1. Insulating material 23A, 23C (typically referred to as field oxide) is formed across the surface of substrate 10, and then removed in region 25 from the surface of substrate 10. (FIG. 3).
2. Insulating material 12 (typically referred to as gate oxide) is formed across the surface of substrate 10 in region 25, and on top of insulating material 23. (FIG. 3.)
3. Insulating material 12 is removed from region 26. (FIG. 3.)
4. Gate electrode 14 typically formed from polycrystalline silicon) is formed in region 25. Note that it contacts substrate 10 within region 26. (FIG. 3.)
5. Gate electrode 14 and insulating material 12 are removed from the surface of substrate 10 at regions 27 and 28. (FIG. 4.)
6. Region 17 and region 18 are formed in semiconductor substrate 10, typically by a diffusion process. (FIG. 4.) Region 17 and region 18 have a conductivity type opposite that of substrate region 10.
7. Additional insulating material (not shown) is formed across the surface of the structure.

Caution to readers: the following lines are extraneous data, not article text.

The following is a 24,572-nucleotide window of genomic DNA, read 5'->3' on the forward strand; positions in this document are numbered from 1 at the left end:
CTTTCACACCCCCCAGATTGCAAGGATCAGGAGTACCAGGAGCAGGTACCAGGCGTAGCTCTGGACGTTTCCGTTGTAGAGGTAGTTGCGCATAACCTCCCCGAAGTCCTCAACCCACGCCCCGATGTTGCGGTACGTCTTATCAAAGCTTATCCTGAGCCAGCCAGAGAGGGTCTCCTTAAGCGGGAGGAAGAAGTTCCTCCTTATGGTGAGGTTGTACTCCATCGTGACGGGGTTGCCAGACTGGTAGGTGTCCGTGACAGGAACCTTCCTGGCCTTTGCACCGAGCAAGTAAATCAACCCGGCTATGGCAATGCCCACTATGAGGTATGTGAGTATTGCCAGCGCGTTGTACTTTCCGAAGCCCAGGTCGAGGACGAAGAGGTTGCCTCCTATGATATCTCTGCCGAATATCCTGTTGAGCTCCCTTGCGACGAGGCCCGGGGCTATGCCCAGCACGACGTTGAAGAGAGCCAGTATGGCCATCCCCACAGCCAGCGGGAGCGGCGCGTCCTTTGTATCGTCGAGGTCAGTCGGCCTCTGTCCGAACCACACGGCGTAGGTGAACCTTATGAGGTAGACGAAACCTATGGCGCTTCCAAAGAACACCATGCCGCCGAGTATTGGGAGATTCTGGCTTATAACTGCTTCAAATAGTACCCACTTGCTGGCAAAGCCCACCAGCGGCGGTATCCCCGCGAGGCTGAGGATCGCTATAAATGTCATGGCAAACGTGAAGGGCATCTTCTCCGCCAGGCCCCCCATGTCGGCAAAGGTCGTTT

8. Provision for electrical connections to regions 17 and 18 is made by removing insulating material from the surface of the structure at surfaces 21A and 21B (FIG. 2). The electrical connection to the gate electrode-source region or to the gate electrode-drain region can be made by forming conductive material at either surface 21A or at any suitable location on the surface of gate electrode 14.
As a feature of this invention region 17 is formed both beneath the exposed surface of substrate 10 in region 27 and beneath the extension 14A of polycrystalline silicon gate electrode 14. Thus the gate electrode is in electrical contact with and at the same potential as region 17. This has been achieved without any substantial change in the channel dimensions of the resulting MOS transistor and with fewer electrical contacts than used in the prior art.